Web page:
Afghani Girl, oil painting by Mary Chamie

A young Afghani girl, perhaps 10 years old, tries to see the group of foreigners who are traveling through her village. The walking paths between the rural homes are small which does not allow her to get close enough to see what is happening. Other curious onlookers, who also want to see, crowd around the team leaving the young girl on the periphery.

I was leading a United Nations team of international demographers and statisticians, visiting Afghanistan on a potential census assessment, when the frustrated and curious little girl caught my eye.

I noticed her as we were walking a very narrow path when she ran through a back alley and moments later appeared on the roof of a low building next to us. As our team moved forward to visit homes, she kept showing up on the next straw roof. I saw that she was jumping from roof to roof in order to keep up with us. The distance between homes was not far, but she was still brave to be doing so. I was amused by her persistence and quickly photographed her while she knelt down on the roof to watch us. She gave me a shy, satisfied smile, knowing that from her position she could see everything.

Here I am with Kabul, Afghanistan in the background. Photo from census mission, 2003

Since then, I have wondered many times what has happened to her. It was 2003 and she must have been about 10 years old. Now, if she has survived, she is close to 30. Time has marched on, but things are still not easy for the people of Afghanistan. I often wonder, where is she now and how has she fared? Women have recently been ordered by the Taliban, the current government, to cover their faces once again. She is likely wearing the burqa, or bright blue robe that is worn over a woman’s face and body when she is outside of the home, or in the presence of strangers.

When I paint such memories, I am not sure whether to call them paintings, or portraits, or illustrated short stories. But whatever they are, they are often about children whom I care about and wish that I had a better way to keep track of. These children, like the clouds that float by after a heavy rain, or like quick creek waters in the spring that noisily rush by, come and go so quickly, yet they leave lasting effects on the mind. Painting this Afghani girl portrait brings her back to life. I see her wonderful smile again. I remember the palette of her life colors.

Children at Work

Yes, there is artistic beauty in the faces of these rural Afghani children, in their soft beige clothing, adding interest to the modest brown environments in which they live, the mud huts, the clay homes, the straw roofs. The sky above shoots light streams through the nearby foothills of the mountains adding reflective color which further contributes interest to the even-toned homes and softness of people’s clothing and faces, especially at sunrise and sunset.

Below is a combination of photos taken during that 2003 United Nations mission showing the palette that I chose for my painting of this Afghani girl. It is a palette largely of soft browns composed from earth reds and marine blues, with the added bright blues of a woman’s robe.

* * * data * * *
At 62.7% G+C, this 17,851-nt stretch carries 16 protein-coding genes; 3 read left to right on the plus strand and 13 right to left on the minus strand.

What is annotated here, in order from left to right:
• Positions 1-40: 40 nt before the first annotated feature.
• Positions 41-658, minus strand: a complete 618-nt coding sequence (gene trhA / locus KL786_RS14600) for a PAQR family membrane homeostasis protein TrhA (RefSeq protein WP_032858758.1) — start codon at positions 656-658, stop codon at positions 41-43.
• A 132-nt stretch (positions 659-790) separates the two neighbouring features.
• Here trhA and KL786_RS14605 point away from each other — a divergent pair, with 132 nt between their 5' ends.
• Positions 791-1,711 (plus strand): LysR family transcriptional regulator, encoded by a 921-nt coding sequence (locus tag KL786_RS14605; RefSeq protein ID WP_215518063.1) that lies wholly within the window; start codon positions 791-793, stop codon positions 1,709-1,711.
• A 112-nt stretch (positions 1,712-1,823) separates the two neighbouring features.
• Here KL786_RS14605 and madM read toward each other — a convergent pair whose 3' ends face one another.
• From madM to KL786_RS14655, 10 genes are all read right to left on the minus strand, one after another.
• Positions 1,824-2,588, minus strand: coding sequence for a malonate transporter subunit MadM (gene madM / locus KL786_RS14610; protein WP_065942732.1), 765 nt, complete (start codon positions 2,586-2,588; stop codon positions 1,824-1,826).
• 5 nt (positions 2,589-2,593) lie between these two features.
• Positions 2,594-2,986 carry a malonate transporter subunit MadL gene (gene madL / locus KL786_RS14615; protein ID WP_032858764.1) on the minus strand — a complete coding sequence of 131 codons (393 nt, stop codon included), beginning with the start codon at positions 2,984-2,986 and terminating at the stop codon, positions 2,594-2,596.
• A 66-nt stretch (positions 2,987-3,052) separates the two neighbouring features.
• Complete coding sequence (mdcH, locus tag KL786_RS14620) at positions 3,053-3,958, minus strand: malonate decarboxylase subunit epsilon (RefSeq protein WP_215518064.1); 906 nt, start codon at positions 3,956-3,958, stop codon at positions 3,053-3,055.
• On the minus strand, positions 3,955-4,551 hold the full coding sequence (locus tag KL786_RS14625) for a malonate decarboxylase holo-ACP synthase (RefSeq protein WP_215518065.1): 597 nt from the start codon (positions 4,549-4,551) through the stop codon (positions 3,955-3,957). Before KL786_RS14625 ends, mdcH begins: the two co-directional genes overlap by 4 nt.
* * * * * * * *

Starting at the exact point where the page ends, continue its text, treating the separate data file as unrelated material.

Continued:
Palette chosen for this painting

So, here she is, my little girl, this high achiever, who was curious, interested and ready to learn, and certainly very motivated to see what was going on in her unusually disrupted rural village by these teams of foreigners.

I exaggerated the color of the sky to juxtapose it more seriously against the girl’s soft earth reds and browns by mixing marine blue and bright cobalt, to highlight the feeling that one has when one sees the enormous contrast between the color of the sky above and the foothills, the mudded homes and the brown-toned clothing of many people walking the streets.

In this particular painting, I use this improbable blue color to suggest her possible future as a woman tucked under a blue robe, face covered, rather than as she is seen in the portrait, young and free and covered by the bright blue sky.

Photo from United Nations census mission, 2003

For the first part of this blog on painting some of the children I have seen, go to https://marysgardens.blog/2021/05/25/painting-children-on-the-edge/

My home in 1956

I wish to comment on a really wonderful article written by David Brooks that reviewed how American Christians, expecially evangelicals, have responded to “three big issues that have profoundly divided them: the white evangelical embrace of Donald Trump, sex abuse scandals in evangelical churches and parachurch organizations, and attitudes about race relations, especially after the killing of George Floyd.” David Brooks, NYT

Having read his thoughtful article, asked myself this question. Is it legitimate, as Brooks was suggesting , to blame much of the current stress in our society to the failures of modernity?

Below is David Brook’s quote that provoked me to thinking about this.

Finally, Karen Swallow Prior said something that rings in my ears: “Modernity has peaked.” The age of the autonomous individual, the age of the narcissistic self, the age of consumerism and moral drift has left us with bitterness and division, a surging mental health crisis and people just being nasty to one another. Millions are looking for something else, some system of belief that is communal, that gives life transcendent meaning.

David Brooks, NYT,

To contrast the quote from Brooks, I offer a second provocative quote from years ago, and one that changed my life along with many others.

“Today we are engaged in a final, all-out battle between communistic atheism and Christianity. The modern champions of communism have selected this as the time. And, ladies and gentlemen, the chips are down – they are truly down.”

Joseph. R. McCarthy, Lincoln’s birthday address to the Women’s Republican Club of Wheeling, West Virginia, February 9, 1950